One of the current conversations in the performance poetry community is centered around the consumption of trauma. If you’ve never been to a poetry slam, let me confess openly that some of the stereotypes ring true. As the event goes on you are likely to hear stories about racism and homophobia, depression and alcoholism, violence and grief – happy poems don’t win slams. Even in our conversations about craft, we highlight the ways that poetry heals us – all of the ways we write through our traumas and bring our pain to the page.
Here, I don’t by any means wish to suggest that poetry cannot carry all of that weight, but instead, I dare say it can and should do much more. The Katherine Kennedy McIntyre Light Verse Award welcomes whimsy, humor, and other light-hearted observations of this thing called life. We welcome joy and all the ways that it too moves us.
That’s all from me. I’m cutting this week’s post a little short in order to give you more time to revel in Ross Gay’s Catalog of Unabashed Gratitude; check out the 2021 Katherine Kennedy McIntyre winners in the 2021 Pinesong; and learn about this year’s judge, Jeremy Paden.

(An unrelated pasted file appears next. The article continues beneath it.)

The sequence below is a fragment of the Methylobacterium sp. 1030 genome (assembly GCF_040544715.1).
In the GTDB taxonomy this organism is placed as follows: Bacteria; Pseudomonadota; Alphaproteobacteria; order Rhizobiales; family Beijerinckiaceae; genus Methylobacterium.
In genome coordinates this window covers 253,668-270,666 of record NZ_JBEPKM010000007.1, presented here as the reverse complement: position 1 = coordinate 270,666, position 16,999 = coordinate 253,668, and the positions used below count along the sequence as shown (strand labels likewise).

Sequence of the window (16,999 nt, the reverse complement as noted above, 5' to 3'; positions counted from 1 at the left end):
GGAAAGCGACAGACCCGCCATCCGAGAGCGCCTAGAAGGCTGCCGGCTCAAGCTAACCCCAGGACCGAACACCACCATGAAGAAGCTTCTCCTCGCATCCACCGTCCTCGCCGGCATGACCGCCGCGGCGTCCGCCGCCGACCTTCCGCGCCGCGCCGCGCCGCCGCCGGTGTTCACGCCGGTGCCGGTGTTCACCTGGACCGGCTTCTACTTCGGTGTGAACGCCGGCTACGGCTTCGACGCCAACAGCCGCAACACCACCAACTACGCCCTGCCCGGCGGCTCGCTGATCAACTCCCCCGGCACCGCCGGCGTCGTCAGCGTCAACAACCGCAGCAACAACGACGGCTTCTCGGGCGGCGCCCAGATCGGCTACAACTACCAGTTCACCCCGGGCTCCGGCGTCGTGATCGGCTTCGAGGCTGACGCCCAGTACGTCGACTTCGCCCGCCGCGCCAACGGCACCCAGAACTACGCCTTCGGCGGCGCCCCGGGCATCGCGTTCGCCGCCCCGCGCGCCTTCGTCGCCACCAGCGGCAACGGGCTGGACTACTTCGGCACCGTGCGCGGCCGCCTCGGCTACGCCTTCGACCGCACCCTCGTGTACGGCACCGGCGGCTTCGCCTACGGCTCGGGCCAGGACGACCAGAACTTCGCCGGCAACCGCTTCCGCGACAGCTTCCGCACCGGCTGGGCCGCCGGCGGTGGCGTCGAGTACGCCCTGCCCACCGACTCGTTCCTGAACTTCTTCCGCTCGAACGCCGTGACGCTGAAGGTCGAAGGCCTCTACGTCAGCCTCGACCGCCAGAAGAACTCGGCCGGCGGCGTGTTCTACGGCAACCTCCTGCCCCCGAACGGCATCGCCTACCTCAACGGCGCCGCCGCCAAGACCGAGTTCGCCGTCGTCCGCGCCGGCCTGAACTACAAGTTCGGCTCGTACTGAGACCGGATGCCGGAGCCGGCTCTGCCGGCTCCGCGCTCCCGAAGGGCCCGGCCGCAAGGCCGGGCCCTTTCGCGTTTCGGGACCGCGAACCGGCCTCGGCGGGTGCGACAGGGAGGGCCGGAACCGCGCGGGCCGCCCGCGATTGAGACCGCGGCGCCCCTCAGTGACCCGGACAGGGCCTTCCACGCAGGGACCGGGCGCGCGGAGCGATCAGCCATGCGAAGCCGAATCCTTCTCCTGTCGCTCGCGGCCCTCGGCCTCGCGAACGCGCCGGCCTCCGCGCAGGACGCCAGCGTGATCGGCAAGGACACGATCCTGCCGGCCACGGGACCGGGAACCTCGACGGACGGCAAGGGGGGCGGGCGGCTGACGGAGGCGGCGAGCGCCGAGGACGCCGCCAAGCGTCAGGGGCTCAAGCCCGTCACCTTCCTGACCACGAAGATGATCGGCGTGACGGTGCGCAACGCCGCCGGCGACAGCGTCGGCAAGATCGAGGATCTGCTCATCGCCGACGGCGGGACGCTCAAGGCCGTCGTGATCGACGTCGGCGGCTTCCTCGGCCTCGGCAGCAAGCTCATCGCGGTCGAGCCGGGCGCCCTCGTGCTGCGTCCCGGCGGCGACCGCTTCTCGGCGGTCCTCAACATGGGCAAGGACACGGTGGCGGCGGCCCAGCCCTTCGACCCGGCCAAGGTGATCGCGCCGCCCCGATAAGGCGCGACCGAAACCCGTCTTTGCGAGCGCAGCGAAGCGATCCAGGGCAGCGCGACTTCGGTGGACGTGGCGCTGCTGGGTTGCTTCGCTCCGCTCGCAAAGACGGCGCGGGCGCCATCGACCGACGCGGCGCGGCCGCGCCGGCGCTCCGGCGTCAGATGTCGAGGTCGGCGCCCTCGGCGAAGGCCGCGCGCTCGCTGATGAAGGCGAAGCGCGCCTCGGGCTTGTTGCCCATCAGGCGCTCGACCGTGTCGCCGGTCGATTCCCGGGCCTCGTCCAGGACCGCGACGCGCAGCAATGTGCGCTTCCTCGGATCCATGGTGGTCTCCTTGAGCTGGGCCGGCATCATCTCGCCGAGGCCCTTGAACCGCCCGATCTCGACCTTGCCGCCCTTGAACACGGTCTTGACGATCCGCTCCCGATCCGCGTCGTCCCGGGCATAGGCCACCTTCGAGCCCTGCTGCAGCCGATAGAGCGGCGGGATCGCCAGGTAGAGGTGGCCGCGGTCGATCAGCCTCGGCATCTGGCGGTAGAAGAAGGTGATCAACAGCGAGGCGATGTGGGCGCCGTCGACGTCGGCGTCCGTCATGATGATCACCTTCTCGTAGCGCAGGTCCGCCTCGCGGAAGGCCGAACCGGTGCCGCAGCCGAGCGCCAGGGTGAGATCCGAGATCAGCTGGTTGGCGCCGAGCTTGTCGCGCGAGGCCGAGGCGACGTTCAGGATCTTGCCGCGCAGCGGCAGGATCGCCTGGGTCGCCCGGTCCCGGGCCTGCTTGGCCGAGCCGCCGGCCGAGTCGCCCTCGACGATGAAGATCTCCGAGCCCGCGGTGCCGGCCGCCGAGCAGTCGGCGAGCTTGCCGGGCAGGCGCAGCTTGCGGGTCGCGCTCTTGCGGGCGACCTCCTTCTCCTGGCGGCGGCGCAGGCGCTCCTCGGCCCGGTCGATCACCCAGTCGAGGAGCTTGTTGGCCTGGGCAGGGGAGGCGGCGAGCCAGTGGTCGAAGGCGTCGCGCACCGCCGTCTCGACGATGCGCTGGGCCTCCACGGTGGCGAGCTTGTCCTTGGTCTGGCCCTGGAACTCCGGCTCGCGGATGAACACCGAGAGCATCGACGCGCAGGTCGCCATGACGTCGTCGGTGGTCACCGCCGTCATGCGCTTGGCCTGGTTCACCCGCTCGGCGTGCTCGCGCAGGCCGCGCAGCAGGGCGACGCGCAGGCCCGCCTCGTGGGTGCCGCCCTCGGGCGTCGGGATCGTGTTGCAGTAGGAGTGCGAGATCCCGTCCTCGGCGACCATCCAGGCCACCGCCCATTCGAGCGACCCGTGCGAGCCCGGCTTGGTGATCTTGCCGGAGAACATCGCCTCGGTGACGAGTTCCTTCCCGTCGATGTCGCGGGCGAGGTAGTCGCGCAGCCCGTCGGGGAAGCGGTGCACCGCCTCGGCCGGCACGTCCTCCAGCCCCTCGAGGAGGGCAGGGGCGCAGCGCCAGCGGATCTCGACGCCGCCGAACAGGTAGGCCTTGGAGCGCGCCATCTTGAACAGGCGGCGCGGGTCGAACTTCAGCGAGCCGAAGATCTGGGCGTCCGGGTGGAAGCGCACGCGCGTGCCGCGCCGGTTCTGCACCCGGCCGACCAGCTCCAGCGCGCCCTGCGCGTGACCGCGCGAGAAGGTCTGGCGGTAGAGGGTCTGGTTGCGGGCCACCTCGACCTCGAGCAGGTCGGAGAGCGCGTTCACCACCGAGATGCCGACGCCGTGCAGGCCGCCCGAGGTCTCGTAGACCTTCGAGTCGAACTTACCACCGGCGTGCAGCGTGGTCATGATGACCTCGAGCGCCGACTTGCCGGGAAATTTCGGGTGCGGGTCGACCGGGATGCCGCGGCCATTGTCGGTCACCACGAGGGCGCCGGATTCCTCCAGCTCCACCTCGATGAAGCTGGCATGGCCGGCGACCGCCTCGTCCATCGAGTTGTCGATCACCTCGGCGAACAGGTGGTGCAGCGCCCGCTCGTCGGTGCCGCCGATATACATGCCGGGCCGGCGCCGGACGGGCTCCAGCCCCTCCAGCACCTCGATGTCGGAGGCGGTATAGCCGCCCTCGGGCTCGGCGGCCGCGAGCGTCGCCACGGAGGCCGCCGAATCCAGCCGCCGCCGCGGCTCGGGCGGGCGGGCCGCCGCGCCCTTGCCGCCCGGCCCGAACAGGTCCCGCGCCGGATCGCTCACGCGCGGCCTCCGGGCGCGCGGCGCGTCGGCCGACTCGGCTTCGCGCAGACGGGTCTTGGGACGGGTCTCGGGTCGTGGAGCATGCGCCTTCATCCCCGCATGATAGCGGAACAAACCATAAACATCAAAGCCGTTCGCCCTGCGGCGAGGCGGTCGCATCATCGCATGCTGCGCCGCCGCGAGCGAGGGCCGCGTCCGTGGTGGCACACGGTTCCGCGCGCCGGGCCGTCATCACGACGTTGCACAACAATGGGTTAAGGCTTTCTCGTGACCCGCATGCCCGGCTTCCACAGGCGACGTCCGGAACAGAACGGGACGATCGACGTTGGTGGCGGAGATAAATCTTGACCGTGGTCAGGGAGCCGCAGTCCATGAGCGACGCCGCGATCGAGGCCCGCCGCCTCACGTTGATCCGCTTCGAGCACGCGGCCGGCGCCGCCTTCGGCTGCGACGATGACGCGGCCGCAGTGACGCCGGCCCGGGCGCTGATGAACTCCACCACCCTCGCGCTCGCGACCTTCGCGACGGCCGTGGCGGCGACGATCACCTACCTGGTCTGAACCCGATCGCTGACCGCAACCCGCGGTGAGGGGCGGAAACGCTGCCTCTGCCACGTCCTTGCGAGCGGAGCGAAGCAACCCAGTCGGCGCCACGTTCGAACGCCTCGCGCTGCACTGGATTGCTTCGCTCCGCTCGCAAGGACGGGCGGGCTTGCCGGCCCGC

Jeremy Paden was born in Milan, Italy and raised in Central America and the Caribbean. He received his PhD in Latin American literature at Emory University and is a Professor of Spanish at Transylvania University in Lexington, KY. He also teaches literary translation at Spalding University’s low-residency MFA. He is the author of three chapbooks, one of which he has translated into Spanish, and the author of two recent full-length collections of poetry: world as sacred burning heart published by 3:A Taos Press and Autorretrato como una iguana, a collection of poems written in Spanish and translated into English which co-won the 2020 Valparaíso Poeta en Nueva York prize. His illustrated and bilingual children’s book, Under the Ocelot Sun published by Shadelandhouse Modern Press co-won a 2020 Campoy-Ada prize for Children’s Literature. As a translator, he has published a chapbook of translations and two full-length collections: A Stone to the Chest by the Argentine poet Carlos Aldazábal and The Correspondences by the Mexican poet Alí Calderón.